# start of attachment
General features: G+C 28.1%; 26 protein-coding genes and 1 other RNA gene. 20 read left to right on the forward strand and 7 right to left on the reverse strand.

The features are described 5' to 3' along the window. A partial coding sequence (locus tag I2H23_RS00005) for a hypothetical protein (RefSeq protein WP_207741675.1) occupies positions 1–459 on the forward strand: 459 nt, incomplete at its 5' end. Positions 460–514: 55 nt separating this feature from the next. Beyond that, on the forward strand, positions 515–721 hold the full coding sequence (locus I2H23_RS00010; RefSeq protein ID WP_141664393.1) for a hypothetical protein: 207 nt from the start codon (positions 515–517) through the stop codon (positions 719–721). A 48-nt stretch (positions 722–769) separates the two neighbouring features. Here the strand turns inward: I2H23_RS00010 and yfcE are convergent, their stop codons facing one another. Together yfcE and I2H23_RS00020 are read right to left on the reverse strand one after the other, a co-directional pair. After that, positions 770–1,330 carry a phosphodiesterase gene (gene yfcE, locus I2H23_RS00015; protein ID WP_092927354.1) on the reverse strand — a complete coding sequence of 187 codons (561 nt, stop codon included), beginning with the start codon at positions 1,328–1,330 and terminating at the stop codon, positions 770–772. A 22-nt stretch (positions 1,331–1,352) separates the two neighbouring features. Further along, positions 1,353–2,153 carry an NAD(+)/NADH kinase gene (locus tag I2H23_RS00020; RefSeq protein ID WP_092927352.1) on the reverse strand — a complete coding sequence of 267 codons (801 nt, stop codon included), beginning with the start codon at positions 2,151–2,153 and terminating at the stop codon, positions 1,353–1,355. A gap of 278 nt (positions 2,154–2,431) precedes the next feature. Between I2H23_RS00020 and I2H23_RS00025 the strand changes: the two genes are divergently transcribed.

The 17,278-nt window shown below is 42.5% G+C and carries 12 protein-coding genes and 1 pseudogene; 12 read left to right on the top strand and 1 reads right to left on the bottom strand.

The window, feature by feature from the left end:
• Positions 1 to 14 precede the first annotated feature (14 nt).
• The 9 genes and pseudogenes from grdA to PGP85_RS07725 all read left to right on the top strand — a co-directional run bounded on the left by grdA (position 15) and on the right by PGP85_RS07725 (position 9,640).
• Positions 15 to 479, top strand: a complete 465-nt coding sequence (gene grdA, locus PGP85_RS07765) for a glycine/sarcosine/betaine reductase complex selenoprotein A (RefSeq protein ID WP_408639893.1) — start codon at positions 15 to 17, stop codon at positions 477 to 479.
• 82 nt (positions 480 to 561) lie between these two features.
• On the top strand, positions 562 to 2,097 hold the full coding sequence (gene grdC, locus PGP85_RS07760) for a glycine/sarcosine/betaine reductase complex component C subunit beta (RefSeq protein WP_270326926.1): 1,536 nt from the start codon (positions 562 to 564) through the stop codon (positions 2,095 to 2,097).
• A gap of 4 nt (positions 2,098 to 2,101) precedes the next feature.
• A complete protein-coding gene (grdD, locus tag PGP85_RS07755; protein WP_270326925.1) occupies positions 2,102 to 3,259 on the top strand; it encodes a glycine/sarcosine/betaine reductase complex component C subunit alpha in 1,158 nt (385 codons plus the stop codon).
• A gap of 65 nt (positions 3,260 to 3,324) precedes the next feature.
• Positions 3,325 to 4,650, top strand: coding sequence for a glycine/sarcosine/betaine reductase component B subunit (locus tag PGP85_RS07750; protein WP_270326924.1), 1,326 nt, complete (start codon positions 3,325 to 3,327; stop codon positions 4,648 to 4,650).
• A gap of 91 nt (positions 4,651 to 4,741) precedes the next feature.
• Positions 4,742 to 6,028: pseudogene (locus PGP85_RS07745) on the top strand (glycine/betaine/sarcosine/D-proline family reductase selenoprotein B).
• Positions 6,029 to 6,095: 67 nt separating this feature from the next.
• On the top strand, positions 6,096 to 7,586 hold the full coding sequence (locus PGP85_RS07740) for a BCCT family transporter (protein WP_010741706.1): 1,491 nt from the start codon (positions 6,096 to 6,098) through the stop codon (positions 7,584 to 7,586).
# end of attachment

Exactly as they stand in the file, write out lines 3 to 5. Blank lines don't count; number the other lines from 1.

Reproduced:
The 17,278-nt window shown below is 42.5% G+C and carries 12 protein-coding genes and 1 pseudogene; 12 read left to right on the top strand and 1 reads right to left on the bottom strand.

The window, feature by feature from the left end:
• Positions 1 to 14 precede the first annotated feature (14 nt).